Patients with mental illness are at an increased risk of diseases such as diabetes, but they are less likely to receive advice from their doctors regarding exercise or their dietary intake, says a study by the University of Illinois. The research was announced on Feb. 24, 2015, and was published in the journal Diabetes Educator.
More than half of the patients with the symptoms of mental illness reported that their healthcare providers did not tell them to exercise or reduce their dietary fat intake. Nearly one-third of the study participants had diabetes. The American Diabetes Association recommends that all healthcare providers counsel patients who are at risk for or have diabetes regarding healthy dietary choices and physical activity. The researchers say that doctors may be missing opportunities to advise mentally patients about changes that could improve their quality of life, extend their lifespan, and prevent debilitating health conditions.
“It is important that providers counsel people in this population as early as possible about exercise and nutritional changes that reduce the risks associated with diabetes – before risk factors such as hypertension and high cholesterol manifest,” said Xiaoling Xiang, a doctoral candidate in social work. Conditions such as cardiovascular disease, diabetes, high cholesterol, and hypertension can be prevented or alleviated by modifications in lifestyle.
The U.S. Dept. of Health and Human Services’ Medical Expenditure Panel Survey, a survey that interviewed patients multiple times about their health and use of medical services during a two-year period provided the data for this research. The study participants were ages 18 to 70 years old.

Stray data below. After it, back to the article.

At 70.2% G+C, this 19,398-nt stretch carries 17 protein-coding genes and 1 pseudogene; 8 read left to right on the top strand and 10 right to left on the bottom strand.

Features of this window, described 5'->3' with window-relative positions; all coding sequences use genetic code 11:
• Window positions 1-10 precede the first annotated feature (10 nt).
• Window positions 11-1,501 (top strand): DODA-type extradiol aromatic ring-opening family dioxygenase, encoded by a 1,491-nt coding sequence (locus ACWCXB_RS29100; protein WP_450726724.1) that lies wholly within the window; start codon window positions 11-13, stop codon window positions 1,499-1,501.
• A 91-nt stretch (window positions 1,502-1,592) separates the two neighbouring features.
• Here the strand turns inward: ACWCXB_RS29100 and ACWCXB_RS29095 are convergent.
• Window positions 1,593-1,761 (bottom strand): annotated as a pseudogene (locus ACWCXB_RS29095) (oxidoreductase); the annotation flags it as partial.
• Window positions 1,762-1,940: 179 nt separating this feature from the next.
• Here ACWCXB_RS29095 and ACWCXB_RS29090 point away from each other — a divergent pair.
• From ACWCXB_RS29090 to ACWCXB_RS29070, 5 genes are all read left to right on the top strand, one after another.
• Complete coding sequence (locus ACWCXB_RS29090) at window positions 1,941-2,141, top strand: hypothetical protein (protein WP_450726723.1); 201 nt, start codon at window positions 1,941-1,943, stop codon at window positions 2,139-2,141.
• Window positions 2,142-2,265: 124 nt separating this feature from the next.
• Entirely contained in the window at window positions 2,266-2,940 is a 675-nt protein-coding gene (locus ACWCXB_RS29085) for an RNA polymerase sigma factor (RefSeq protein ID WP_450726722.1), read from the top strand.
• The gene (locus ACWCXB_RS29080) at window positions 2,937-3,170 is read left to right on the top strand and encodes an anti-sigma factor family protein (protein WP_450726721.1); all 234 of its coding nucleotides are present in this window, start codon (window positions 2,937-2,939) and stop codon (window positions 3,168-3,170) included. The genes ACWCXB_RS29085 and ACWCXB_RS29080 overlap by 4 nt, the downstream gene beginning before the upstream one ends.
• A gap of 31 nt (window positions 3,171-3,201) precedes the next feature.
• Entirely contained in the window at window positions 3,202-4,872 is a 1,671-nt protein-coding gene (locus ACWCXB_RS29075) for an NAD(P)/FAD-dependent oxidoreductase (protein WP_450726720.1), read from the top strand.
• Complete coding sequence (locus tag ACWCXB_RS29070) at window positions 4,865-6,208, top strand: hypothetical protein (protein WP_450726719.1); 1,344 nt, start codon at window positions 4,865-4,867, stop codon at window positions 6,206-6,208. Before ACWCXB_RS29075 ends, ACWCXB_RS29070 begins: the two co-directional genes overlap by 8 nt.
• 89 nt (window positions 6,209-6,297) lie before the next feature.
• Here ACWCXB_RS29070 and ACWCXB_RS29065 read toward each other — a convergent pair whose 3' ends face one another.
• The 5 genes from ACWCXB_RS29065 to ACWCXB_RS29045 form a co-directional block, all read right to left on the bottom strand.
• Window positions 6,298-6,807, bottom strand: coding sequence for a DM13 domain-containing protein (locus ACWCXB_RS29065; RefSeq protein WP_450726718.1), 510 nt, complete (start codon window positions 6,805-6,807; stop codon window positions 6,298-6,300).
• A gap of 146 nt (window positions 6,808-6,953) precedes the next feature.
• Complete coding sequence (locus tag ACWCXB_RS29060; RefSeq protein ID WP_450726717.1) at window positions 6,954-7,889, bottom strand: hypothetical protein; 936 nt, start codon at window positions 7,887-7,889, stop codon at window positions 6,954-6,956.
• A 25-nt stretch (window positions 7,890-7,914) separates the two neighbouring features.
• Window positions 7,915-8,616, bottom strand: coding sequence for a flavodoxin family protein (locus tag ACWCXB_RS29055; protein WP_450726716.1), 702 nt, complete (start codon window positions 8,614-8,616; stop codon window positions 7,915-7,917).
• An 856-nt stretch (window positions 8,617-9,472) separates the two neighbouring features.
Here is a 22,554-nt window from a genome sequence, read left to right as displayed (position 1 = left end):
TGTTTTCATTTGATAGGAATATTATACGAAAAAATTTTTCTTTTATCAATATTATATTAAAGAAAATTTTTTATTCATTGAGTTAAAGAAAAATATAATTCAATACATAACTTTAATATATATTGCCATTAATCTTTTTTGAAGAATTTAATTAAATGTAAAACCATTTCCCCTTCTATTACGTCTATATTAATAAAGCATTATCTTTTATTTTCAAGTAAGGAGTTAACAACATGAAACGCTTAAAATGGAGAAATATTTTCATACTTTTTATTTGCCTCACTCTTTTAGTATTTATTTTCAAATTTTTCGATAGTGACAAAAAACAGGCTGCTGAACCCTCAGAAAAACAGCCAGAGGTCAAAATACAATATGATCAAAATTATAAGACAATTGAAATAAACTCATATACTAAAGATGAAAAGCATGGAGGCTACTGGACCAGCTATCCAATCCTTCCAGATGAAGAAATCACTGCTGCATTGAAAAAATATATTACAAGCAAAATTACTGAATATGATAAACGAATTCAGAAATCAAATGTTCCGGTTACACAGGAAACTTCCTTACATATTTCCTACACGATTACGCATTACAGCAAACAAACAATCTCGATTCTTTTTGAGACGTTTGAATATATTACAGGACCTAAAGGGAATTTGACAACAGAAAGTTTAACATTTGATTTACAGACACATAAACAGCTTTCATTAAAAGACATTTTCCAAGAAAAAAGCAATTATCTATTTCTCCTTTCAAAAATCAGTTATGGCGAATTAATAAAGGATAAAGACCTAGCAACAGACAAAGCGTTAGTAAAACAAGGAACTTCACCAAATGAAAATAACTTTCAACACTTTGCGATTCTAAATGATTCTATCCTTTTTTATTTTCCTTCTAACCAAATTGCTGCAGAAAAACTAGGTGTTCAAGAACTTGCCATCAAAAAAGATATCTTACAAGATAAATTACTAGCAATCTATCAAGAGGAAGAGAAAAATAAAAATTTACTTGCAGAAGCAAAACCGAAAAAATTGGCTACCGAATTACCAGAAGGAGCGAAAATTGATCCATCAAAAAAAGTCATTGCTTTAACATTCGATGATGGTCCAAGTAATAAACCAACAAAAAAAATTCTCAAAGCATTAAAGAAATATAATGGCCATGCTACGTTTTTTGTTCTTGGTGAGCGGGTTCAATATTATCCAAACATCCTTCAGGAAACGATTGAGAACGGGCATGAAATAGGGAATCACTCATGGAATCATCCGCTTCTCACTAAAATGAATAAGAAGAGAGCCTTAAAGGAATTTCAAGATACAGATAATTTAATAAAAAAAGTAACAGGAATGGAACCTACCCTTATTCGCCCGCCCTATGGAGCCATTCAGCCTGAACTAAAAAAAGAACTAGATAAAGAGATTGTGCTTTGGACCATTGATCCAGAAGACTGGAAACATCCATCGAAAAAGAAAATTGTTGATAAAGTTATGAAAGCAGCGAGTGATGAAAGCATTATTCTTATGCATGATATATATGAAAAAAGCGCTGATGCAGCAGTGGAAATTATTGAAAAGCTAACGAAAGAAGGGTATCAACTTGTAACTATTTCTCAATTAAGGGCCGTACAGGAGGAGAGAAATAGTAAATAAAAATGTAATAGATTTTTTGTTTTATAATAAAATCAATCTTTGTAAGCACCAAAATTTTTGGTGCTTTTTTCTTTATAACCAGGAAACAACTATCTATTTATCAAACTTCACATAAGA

- The participants are an increased risk for premature death
- Participants with mental illness symptoms who were not diagnosed with diabetes at the time of the study had an average of more than three diabetes risk factors, compared to 2.4 percent of peers
- 15.6 percent of the people in the data sample had symptoms of severe psychological stress compared to 7.9 percent of peers
- Participants with symptoms of mental illness had significantly higher rates for all clinical conditions than their counterparts
- More than 70 percent of the mentally ill participants had body mass indexes above 25, compared to 64.3 percent of peers
- 42.1 percent had hypertension compared to 25.6 of peers
- 42 percent had higher rates of hyperlipidemia compared to 30.6 percent of peers
- 29.7 percent had cardiovascular disease compared to 17.7 percent of peers
- The number of risk factors increased the likelihood that patients would receive lifestyle counselling
- Only 10.4 percent of patients with no diabetes risk factors receive dietary counseling
- Patients with the symptoms of mental illness had scored 13 or higher on a screening tool that is a strong indicator of mental illness
“Given the elevated risk for diabetes among individuals with symptoms of psychological distress, even greater numbers of clinicians in the study sample should have been providing lifestyle counseling,” Xiang said. “However, the increase in the rates of diabetes and diabetes risk factors seems to have outpaced the increase in the rates of provider advice for this population.”